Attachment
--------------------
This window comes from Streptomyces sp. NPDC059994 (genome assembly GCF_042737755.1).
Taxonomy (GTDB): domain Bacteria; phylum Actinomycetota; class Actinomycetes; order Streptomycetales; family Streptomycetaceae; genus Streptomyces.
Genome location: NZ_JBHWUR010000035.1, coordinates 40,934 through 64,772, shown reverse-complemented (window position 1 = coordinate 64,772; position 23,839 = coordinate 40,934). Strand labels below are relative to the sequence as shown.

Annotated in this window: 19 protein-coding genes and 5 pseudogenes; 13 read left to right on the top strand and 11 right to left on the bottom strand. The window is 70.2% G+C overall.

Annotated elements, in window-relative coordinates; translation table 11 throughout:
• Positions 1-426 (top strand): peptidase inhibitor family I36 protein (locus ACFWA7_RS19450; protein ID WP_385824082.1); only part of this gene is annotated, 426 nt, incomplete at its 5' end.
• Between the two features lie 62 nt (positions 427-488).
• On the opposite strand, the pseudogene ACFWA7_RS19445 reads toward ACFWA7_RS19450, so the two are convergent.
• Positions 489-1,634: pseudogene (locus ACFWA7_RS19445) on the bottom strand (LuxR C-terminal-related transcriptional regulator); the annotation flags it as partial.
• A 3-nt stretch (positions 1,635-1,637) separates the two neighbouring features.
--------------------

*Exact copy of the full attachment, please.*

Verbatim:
This window comes from Streptomyces sp. NPDC059994 (genome assembly GCF_042737755.1).
Taxonomy (GTDB): domain Bacteria; phylum Actinomycetota; class Actinomycetes; order Streptomycetales; family Streptomycetaceae; genus Streptomyces.
Genome location: NZ_JBHWUR010000035.1, coordinates 40,934 through 64,772, shown reverse-complemented (window position 1 = coordinate 64,772; position 23,839 = coordinate 40,934). Strand labels below are relative to the sequence as shown.

Annotated in this window: 19 protein-coding genes and 5 pseudogenes; 13 read left to right on the top strand and 11 right to left on the bottom strand. The window is 70.2% G+C overall.

Annotated elements, in window-relative coordinates; translation table 11 throughout:
• Positions 1-426 (top strand): peptidase inhibitor family I36 protein (locus ACFWA7_RS19450; protein ID WP_385824082.1); only part of this gene is annotated, 426 nt, incomplete at its 5' end.
• Between the two features lie 62 nt (positions 427-488).
• On the opposite strand, the pseudogene ACFWA7_RS19445 reads toward ACFWA7_RS19450, so the two are convergent.
• Positions 489-1,634: pseudogene (locus ACFWA7_RS19445) on the bottom strand (LuxR C-terminal-related transcriptional regulator); the annotation flags it as partial.
• A 3-nt stretch (positions 1,635-1,637) separates the two neighbouring features.